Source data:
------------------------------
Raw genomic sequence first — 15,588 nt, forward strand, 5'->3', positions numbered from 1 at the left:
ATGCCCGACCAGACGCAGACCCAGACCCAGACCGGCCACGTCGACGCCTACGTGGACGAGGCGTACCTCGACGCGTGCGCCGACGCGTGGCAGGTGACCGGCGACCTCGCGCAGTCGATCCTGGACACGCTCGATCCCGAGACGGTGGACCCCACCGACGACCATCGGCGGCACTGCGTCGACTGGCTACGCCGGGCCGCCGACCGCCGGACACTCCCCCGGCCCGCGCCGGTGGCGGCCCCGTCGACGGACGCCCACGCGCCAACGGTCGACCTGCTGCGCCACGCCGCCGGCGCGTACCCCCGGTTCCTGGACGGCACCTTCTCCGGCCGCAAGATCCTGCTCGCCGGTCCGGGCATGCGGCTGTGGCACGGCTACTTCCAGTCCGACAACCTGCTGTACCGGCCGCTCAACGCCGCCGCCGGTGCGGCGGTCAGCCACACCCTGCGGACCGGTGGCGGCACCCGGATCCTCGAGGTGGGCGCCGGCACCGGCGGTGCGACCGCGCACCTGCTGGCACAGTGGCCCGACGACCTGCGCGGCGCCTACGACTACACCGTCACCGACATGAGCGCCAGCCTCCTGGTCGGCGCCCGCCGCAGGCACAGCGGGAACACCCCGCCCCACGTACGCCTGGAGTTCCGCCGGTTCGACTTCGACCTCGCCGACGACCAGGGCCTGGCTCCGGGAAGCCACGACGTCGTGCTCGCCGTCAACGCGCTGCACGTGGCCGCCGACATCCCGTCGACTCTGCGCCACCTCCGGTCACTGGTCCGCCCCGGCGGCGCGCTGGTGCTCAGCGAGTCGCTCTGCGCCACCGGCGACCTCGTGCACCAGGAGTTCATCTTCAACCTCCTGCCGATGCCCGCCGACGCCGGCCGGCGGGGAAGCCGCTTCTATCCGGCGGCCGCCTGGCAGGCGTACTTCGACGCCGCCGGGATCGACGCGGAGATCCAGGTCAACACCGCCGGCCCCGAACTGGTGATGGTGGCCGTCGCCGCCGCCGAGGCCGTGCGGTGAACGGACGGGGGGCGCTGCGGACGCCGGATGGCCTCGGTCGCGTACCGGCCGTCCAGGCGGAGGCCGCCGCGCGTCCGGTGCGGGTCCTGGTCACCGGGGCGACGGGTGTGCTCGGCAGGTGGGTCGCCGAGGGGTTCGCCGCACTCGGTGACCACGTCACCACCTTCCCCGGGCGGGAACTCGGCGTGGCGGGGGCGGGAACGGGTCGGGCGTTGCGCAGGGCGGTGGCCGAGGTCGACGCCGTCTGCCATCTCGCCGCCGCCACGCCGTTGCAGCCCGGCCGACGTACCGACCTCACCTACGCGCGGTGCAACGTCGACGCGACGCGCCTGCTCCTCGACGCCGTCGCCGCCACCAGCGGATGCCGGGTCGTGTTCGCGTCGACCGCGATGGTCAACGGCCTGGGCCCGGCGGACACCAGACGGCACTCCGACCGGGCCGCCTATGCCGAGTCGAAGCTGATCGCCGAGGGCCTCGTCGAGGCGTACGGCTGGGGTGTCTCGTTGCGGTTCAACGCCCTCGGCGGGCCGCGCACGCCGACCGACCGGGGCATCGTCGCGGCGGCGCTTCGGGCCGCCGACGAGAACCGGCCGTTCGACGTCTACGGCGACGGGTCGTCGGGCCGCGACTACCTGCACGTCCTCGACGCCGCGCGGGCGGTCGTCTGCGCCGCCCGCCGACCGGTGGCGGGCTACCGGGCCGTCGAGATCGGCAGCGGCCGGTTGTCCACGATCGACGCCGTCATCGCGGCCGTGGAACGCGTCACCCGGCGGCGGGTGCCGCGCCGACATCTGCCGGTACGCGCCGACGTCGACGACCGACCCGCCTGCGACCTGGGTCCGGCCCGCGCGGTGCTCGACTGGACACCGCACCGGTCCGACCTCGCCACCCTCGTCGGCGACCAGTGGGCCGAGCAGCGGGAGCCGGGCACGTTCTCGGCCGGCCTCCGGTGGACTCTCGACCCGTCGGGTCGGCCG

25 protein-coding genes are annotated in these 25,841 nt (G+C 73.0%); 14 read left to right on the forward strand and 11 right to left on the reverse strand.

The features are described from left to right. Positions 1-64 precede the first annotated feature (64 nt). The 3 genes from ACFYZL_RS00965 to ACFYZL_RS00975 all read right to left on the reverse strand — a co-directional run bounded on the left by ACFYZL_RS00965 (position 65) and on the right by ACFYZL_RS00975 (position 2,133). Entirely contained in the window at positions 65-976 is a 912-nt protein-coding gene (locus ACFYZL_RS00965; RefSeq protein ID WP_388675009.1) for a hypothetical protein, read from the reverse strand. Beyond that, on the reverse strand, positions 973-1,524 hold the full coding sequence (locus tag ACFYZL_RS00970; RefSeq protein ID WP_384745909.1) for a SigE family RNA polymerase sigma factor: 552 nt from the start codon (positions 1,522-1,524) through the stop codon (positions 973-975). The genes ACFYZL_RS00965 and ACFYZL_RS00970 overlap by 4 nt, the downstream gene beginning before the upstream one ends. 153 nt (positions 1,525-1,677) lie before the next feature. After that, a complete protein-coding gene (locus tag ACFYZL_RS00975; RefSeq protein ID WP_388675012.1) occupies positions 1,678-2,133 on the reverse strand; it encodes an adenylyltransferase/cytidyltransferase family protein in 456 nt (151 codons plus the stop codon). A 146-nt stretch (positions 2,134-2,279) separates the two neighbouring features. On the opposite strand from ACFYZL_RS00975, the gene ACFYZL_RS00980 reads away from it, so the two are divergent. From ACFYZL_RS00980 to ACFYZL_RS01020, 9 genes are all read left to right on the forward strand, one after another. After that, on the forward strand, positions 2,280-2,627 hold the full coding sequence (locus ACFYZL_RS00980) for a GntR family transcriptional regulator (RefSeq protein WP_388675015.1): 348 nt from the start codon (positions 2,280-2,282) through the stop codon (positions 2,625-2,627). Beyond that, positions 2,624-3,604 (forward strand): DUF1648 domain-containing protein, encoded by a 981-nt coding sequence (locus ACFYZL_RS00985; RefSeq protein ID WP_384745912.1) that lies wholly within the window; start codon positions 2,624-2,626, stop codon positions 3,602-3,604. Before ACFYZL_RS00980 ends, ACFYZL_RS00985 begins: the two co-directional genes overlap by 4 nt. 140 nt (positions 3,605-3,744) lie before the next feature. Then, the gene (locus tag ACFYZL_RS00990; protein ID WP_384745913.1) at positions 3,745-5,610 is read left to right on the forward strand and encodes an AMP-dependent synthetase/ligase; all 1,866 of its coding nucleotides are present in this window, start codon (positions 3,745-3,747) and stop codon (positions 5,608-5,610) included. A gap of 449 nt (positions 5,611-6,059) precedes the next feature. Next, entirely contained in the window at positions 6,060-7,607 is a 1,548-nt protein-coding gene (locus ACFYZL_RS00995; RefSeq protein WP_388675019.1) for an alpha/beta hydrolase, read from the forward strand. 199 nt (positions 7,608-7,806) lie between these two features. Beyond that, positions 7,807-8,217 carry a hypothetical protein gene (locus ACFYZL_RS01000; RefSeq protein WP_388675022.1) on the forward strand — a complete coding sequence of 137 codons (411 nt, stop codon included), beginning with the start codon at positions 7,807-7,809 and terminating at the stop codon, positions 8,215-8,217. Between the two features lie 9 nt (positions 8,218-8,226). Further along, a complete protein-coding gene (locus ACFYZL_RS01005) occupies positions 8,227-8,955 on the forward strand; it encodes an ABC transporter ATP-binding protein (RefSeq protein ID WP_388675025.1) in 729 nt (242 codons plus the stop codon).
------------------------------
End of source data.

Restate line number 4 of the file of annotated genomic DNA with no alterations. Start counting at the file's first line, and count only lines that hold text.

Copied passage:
The features are described from left to right. Positions 1-64 precede the first annotated feature (64 nt). The 3 genes from ACFYZL_RS00965 to ACFYZL_RS00975 all read right to left on the reverse strand — a co-directional run bounded on the left by ACFYZL_RS00965 (position 65) and on the right by ACFYZL_RS00975 (position 2,133). Entirely contained in the window at positions 65-976 is a 912-nt protein-coding gene (locus ACFYZL_RS00965; RefSeq protein ID WP_388675009.1) for a hypothetical protein, read from the reverse strand. Beyond that, on the reverse strand, positions 973-1,524 hold the full coding sequence (locus tag ACFYZL_RS00970; RefSeq protein ID WP_384745909.1) for a SigE family RNA polymerase sigma factor: 552 nt from the start codon (positions 1,522-1,524) through the stop codon (positions 973-975). The genes ACFYZL_RS00965 and ACFYZL_RS00970 overlap by 4 nt, the downstream gene beginning before the upstream one ends. 153 nt (positions 1,525-1,677) lie before the next feature. After that, a complete protein-coding gene (locus tag ACFYZL_RS00975; RefSeq protein ID WP_388675012.1) occupies positions 1,678-2,133 on the reverse strand; it encodes an adenylyltransferase/cytidyltransferase family protein in 456 nt (151 codons plus the stop codon). A 146-nt stretch (positions 2,134-2,279) separates the two neighbouring features. On the opposite strand from ACFYZL_RS00975, the gene ACFYZL_RS00980 reads away from it, so the two are divergent. From ACFYZL_RS00980 to ACFYZL_RS01020, 9 genes are all read left to right on the forward strand, one after another. After that, on the forward strand, positions 2,280-2,627 hold the full coding sequence (locus ACFYZL_RS00980) for a GntR family transcriptional regulator (RefSeq protein WP_388675015.1): 348 nt from the start codon (positions 2,280-2,282) through the stop codon (positions 2,625-2,627). Beyond that, positions 2,624-3,604 (forward strand): DUF1648 domain-containing protein, encoded by a 981-nt coding sequence (locus ACFYZL_RS00985; RefSeq protein ID WP_384745912.1) that lies wholly within the window; start codon positions 2,624-2,626, stop codon positions 3,602-3,604. Before ACFYZL_RS00980 ends, ACFYZL_RS00985 begins: the two co-directional genes overlap by 4 nt. 140 nt (positions 3,605-3,744) lie before the next feature. Then, the gene (locus tag ACFYZL_RS00990; protein ID WP_384745913.1) at positions 3,745-5,610 is read left to right on the forward strand and encodes an AMP-dependent synthetase/ligase; all 1,866 of its coding nucleotides are present in this window, start codon (positions 3,745-3,747) and stop codon (positions 5,608-5,610) included. A gap of 449 nt (positions 5,611-6,059) precedes the next feature. Next, entirely contained in the window at positions 6,060-7,607 is a 1,548-nt protein-coding gene (locus ACFYZL_RS00995; RefSeq protein WP_388675019.1) for an alpha/beta hydrolase, read from the forward strand. 199 nt (positions 7,608-7,806) lie between these two features. Beyond that, positions 7,807-8,217 carry a hypothetical protein gene (locus ACFYZL_RS01000; RefSeq protein WP_388675022.1) on the forward strand — a complete coding sequence of 137 codons (411 nt, stop codon included), beginning with the start codon at positions 7,807-7,809 and terminating at the stop codon, positions 8,215-8,217. Between the two features lie 9 nt (positions 8,218-8,226). Further along, a complete protein-coding gene (locus ACFYZL_RS01005) occupies positions 8,227-8,955 on the forward strand; it encodes an ABC transporter ATP-binding protein (RefSeq protein ID WP_388675025.1) in 729 nt (242 codons plus the stop codon).